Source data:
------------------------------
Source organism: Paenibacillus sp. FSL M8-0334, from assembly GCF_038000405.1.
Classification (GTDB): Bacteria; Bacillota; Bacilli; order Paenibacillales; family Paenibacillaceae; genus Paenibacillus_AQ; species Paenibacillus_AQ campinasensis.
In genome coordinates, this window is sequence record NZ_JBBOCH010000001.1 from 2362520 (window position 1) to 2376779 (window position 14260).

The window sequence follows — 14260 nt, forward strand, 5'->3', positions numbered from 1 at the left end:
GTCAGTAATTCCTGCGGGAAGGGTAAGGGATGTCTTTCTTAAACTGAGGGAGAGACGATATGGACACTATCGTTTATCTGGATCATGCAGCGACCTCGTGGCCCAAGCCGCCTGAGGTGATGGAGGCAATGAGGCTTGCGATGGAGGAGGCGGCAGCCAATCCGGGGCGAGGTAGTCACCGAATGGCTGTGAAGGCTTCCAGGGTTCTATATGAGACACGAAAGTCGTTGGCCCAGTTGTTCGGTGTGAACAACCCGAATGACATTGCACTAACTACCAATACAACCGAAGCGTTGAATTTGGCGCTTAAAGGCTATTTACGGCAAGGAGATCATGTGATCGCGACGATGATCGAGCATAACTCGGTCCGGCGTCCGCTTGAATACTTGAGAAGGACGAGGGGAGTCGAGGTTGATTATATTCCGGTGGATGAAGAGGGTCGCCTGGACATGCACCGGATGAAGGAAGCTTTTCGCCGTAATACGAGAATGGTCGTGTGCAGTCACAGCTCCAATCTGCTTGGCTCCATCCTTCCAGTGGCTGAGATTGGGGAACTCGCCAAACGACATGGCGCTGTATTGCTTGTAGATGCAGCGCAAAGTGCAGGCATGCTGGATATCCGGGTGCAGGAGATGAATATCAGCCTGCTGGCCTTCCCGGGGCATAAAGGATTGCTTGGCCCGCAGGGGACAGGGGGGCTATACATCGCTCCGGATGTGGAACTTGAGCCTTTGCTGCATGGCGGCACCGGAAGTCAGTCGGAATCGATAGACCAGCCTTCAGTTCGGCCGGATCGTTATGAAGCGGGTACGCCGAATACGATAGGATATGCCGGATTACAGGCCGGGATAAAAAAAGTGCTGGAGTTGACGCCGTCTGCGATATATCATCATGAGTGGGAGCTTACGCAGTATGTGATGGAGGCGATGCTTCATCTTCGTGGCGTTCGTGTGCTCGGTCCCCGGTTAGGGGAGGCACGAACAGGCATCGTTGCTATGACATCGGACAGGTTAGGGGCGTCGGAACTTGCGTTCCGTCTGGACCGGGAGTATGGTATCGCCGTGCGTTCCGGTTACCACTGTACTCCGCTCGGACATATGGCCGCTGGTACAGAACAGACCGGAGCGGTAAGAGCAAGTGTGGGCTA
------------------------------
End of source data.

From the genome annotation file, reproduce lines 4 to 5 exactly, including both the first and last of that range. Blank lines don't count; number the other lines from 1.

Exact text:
The window sequence follows — 14260 nt, forward strand, 5'->3', positions numbered from 1 at the left end:
GTCAGTAATTCCTGCGGGAAGGGTAAGGGATGTCTTTCTTAAACTGAGGGAGAGACGATATGGACACTATCGTTTATCTGGATCATGCAGCGACCTCGTGGCCCAAGCCGCCTGAGGTGATGGAGGCAATGAGGCTTGCGATGGAGGAGGCGGCAGCCAATCCGGGGCGAGGTAGTCACCGAATGGCTGTGAAGGCTTCCAGGGTTCTATATGAGACACGAAAGTCGTTGGCCCAGTTGTTCGGTGTGAACAACCCGAATGACATTGCACTAACTACCAATACAACCGAAGCGTTGAATTTGGCGCTTAAAGGCTATTTACGGCAAGGAGATCATGTGATCGCGACGATGATCGAGCATAACTCGGTCCGGCGTCCGCTTGAATACTTGAGAAGGACGAGGGGAGTCGAGGTTGATTATATTCCGGTGGATGAAGAGGGTCGCCTGGACATGCACCGGATGAAGGAAGCTTTTCGCCGTAATACGAGAATGGTCGTGTGCAGTCACAGCTCCAATCTGCTTGGCTCCATCCTTCCAGTGGCTGAGATTGGGGAACTCGCCAAACGACATGGCGCTGTATTGCTTGTAGATGCAGCGCAAAGTGCAGGCATGCTGGATATCCGGGTGCAGGAGATGAATATCAGCCTGCTGGCCTTCCCGGGGCATAAAGGATTGCTTGGCCCGCAGGGGACAGGGGGGCTATACATCGCTCCGGATGTGGAACTTGAGCCTTTGCTGCATGGCGGCACCGGAAGTCAGTCGGAATCGATAGACCAGCCTTCAGTTCGGCCGGATCGTTATGAAGCGGGTACGCCGAATACGATAGGATATGCCGGATTACAGGCCGGGATAAAAAAAGTGCTGGAGTTGACGCCGTCTGCGATATATCATCATGAGTGGGAGCTTACGCAGTATGTGATGGAGGCGATGCTTCATCTTCGTGGCGTTCGTGTGCTCGGTCCCCGGTTAGGGGAGGCACGAACAGGCATCGTTGCTATGACATCGGACAGGTTAGGGGCGTCGGAACTTGCGTTCCGTCTGGACCGGGAGTATGGTATCGCCGTGCGTTCCGGTTACCACTGTACTCCGCTCGGACATATGGCCGCTGGTACAGAACAGACCGGAGCGGTAAGAGCAAGTGTGGGCTA